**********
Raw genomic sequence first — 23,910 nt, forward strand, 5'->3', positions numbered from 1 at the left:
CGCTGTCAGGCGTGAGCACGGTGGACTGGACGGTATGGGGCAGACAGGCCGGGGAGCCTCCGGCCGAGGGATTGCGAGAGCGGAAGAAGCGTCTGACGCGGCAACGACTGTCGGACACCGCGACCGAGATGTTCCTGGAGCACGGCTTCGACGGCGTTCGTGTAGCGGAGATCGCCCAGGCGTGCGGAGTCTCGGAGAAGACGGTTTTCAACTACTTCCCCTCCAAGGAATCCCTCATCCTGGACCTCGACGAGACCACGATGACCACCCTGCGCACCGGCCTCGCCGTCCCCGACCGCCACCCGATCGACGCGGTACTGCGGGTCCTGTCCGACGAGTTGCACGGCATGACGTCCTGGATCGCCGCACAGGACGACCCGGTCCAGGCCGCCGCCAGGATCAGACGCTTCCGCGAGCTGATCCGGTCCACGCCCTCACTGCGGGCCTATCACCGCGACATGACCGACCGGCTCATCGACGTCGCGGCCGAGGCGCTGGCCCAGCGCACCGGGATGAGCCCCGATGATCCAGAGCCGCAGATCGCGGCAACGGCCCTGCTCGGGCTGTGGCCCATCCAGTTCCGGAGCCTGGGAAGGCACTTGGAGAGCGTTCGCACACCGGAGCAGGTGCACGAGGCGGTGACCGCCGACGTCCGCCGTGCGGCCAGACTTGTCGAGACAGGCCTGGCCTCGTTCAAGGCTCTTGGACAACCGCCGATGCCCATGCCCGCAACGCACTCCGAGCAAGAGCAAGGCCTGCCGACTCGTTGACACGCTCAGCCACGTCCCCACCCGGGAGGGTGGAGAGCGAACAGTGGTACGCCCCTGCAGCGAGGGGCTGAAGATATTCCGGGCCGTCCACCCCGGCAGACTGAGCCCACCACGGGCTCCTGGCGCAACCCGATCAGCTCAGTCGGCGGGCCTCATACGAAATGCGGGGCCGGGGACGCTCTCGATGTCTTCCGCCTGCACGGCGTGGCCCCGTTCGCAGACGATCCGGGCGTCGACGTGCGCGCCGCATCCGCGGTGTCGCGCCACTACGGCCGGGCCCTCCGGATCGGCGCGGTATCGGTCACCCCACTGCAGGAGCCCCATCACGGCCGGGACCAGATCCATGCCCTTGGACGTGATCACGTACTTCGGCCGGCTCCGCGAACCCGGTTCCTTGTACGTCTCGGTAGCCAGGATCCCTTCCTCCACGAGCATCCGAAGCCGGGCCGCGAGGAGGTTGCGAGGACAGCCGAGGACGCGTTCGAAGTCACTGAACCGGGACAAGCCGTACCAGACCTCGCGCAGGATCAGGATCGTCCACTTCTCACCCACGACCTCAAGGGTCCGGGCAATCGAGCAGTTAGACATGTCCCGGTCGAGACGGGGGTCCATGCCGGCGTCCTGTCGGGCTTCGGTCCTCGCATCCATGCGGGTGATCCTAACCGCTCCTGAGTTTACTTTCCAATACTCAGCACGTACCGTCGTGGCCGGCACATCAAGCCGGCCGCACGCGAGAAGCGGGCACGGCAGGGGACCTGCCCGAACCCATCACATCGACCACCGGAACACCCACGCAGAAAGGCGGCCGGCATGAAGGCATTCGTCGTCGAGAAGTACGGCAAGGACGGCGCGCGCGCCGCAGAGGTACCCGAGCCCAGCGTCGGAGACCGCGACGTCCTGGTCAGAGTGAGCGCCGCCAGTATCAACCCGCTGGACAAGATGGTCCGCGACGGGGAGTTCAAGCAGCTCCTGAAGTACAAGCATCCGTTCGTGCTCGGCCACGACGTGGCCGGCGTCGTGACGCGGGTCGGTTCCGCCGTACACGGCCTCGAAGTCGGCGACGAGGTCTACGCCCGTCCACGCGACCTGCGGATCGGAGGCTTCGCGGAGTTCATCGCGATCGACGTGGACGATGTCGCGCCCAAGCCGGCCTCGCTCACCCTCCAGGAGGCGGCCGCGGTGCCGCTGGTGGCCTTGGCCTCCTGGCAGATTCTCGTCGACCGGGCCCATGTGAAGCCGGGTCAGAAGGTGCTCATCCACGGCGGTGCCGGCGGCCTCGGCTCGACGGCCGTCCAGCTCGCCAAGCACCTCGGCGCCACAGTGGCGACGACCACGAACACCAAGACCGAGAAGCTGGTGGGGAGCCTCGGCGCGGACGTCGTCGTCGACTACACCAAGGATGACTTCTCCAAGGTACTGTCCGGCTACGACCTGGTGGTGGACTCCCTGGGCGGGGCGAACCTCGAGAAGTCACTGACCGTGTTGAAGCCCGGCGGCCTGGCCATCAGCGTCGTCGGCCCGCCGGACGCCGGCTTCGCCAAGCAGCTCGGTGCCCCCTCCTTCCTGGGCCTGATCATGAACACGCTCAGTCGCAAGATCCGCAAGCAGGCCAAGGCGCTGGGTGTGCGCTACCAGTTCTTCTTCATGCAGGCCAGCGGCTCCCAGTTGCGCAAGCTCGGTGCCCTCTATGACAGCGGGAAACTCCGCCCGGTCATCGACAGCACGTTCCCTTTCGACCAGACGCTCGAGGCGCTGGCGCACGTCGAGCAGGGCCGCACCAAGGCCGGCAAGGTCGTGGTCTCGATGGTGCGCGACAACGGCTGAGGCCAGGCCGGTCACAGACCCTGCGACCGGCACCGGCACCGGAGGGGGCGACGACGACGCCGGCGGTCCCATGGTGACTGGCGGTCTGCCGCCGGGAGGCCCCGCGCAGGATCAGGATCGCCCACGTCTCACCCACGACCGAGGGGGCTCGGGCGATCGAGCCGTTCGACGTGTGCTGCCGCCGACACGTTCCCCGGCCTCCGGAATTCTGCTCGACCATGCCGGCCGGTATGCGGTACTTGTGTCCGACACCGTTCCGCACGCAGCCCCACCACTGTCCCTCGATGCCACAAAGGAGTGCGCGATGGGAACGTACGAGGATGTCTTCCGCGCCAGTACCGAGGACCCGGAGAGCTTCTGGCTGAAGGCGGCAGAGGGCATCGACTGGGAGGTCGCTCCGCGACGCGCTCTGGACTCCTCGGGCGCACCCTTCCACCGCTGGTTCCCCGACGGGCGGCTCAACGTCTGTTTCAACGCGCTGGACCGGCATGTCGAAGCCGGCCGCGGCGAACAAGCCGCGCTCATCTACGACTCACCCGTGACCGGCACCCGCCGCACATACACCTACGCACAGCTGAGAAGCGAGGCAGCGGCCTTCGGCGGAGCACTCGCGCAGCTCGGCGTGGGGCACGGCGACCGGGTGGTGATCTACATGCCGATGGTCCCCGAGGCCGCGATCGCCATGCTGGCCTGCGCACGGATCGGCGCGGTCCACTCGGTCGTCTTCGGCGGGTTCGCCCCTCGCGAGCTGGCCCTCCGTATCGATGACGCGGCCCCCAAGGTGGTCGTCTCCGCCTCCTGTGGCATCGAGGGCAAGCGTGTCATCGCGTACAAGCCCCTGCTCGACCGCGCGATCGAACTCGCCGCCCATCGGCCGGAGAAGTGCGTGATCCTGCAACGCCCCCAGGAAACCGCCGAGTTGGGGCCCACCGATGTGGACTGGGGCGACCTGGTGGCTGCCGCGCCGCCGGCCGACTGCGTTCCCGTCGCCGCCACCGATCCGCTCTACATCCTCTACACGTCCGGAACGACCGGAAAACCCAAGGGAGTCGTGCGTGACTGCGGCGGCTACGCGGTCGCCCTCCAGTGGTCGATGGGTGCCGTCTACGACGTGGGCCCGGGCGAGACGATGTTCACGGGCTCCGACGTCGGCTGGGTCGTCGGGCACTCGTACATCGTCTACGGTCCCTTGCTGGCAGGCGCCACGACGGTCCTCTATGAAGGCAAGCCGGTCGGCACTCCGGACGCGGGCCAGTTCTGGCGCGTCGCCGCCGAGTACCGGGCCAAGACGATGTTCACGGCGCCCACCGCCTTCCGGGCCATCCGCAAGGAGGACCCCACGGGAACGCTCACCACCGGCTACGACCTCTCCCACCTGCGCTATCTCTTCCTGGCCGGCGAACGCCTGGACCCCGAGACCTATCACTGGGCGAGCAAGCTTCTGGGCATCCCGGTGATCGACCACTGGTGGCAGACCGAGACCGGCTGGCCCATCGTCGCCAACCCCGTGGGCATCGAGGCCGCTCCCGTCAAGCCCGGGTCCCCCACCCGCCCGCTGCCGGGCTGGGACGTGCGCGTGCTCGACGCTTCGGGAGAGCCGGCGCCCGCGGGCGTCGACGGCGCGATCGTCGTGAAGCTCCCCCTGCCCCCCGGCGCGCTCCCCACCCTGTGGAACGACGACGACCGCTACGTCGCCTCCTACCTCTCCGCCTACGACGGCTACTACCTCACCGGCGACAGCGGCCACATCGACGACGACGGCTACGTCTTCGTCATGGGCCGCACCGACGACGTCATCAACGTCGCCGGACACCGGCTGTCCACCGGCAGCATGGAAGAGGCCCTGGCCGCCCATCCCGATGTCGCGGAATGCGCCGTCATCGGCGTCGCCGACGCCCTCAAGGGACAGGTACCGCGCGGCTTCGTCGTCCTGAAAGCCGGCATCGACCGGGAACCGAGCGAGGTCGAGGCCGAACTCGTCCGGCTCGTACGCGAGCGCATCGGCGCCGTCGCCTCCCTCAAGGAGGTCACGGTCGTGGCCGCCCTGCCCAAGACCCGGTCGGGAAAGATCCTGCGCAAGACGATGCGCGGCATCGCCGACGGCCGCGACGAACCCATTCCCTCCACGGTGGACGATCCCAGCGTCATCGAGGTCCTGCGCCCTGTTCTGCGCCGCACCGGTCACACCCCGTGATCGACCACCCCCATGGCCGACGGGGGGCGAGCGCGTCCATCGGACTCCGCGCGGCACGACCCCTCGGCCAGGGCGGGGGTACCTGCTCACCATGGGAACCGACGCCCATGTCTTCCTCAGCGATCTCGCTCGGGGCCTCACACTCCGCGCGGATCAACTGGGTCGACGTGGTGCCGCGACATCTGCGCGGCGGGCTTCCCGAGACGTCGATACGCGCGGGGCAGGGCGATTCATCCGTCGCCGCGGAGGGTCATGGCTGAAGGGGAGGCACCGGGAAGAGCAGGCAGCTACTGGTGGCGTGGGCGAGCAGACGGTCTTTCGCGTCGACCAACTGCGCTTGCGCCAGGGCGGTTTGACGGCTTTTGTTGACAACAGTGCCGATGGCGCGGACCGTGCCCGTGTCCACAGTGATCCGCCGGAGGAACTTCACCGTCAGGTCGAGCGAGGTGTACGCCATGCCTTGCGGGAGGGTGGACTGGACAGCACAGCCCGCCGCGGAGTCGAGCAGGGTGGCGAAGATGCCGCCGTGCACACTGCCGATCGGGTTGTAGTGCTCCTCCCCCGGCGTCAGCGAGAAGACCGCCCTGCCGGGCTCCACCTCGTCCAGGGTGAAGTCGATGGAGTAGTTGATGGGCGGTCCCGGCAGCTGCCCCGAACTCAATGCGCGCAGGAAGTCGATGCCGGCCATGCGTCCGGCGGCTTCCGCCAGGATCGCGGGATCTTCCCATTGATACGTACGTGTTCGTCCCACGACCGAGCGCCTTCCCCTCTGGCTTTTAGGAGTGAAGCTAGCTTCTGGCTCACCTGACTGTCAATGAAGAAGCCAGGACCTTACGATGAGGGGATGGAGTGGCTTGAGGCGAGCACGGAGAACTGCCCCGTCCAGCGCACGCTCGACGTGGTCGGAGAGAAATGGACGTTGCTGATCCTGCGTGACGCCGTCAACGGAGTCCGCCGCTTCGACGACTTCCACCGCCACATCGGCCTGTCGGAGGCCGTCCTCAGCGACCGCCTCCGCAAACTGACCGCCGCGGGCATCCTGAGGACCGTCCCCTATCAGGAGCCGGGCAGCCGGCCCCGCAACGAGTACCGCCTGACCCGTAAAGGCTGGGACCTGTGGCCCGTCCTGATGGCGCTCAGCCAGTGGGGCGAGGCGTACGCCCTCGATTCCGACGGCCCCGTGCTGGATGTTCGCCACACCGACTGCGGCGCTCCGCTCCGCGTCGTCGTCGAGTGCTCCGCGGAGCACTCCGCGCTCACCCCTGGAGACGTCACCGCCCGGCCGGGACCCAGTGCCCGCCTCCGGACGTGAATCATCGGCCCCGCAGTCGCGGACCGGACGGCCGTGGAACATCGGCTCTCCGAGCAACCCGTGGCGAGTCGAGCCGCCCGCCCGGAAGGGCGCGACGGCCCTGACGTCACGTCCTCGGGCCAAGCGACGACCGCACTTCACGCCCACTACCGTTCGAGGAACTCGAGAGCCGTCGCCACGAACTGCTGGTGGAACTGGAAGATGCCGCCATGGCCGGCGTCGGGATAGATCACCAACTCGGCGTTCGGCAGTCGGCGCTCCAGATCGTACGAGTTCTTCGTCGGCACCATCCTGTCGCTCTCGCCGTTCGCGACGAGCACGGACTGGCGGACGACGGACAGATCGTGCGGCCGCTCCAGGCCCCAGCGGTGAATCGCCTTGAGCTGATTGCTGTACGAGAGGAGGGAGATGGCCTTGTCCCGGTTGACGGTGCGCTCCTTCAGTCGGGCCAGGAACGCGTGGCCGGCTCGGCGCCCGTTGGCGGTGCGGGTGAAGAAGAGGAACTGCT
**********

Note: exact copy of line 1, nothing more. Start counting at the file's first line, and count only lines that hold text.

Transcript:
Raw genomic sequence first — 23,910 nt, forward strand, 5'->3', positions numbered from 1 at the left: